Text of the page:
NKBA: New Tax Laws Seen Impacting Kitchen & Bath Firms

NKBA: New Tax Laws Seen Impacting Kitchen & Bath Firms

Hackettstown, NJ


  • Home Office Expenses: Beginning in 1999, if a home office is regularly and exclusively used for business, it will qualify as a deduction as the "principal place of business" if (1) the office is used for the administrative or management functions of a business, and (2) there is no other fixed location where the taxpayer conducts such functions for the business.
  • Health Insurance Deductions: Deductions for health insurance premiums for the self-employed have been increased as follows: 60% in 2002; 80% from 2003-2005; 90% in 2006, and 100% in 2007.
  • Capital Gains Tax Breaks: Retroactive to May 7, 1997, the capital gains rate would be reduced from 28% to 20% (to 10% for those ordinarily in the 15% tax bracket). Assets sold after July 28, 1997 must be held for 18 months to be eligible for the favorable rate. Assets acquired after 2000 and held for more than five years would be taxed at a maximum rate of 18% (or 8% for those in the lowest tax bracket.)
  • Alternative Minimum Tax: The alternative Minimum tax is eliminated for corporations with gross receipts less than $5 million.
  • Estimated Tax Payments: Currently those who have income on which no taxes are withheld have to make quarterly payments of estimated taxes if they will be subject to at least $500 in taxes on the income. The new law doubled this threshold amount to $1,000 for all tax years beginning in 1998.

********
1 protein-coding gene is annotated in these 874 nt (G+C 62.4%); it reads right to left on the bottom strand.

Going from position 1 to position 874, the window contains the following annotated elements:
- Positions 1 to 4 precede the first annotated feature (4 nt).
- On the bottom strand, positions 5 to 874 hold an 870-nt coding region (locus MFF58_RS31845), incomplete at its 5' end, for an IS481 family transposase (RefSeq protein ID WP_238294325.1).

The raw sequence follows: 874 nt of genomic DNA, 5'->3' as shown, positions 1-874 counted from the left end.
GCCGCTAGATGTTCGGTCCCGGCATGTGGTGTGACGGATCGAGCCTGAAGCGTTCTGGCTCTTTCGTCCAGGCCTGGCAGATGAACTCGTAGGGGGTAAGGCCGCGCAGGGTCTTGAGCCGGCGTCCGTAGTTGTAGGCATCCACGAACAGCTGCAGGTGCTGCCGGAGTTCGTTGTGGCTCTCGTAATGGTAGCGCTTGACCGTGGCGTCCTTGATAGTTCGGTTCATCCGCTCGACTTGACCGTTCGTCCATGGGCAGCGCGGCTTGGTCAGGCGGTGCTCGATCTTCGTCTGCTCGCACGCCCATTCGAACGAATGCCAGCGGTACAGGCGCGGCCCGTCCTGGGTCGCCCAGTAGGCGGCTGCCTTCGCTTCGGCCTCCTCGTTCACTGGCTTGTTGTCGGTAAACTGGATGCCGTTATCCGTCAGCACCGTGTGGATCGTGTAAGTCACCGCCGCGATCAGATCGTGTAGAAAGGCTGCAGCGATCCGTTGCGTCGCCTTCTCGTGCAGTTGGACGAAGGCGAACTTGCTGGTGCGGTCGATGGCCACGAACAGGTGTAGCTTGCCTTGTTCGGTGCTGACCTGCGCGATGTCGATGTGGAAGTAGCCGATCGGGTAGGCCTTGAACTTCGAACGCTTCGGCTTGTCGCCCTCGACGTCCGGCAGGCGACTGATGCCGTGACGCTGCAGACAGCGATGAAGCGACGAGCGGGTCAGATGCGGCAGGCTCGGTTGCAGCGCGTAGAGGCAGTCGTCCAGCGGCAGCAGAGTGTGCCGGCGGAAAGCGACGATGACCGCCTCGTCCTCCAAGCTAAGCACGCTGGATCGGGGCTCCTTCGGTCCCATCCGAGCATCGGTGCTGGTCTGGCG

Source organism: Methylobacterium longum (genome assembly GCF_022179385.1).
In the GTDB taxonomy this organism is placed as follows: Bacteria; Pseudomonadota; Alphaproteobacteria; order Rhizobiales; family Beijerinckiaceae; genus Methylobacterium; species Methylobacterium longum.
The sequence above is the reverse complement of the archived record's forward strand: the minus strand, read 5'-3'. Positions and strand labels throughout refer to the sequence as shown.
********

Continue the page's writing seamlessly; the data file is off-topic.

• Capital Gain on Sale of Home: The new exemption from tax for up to $500,000 in capital gains on the sale of a home requires that any depreciation claimed for the home, including depreciation of a home office, must be subtracted from the exempt amount. Previously, it was possible to avoid capital gains attributable to the home office portion at the time of the sale by purchasing a more expensive home within two years.
The NKBA also emphasizes that having complete and accurate financial record-keeping is critical to business success - particularly at tax time, when having poor records could cause a business to underpay or overpay its taxes.

NKBA financial advisors also note the importance of a solid record-keeping system - whether on paper or on computer - that suits the firm's specific needs.

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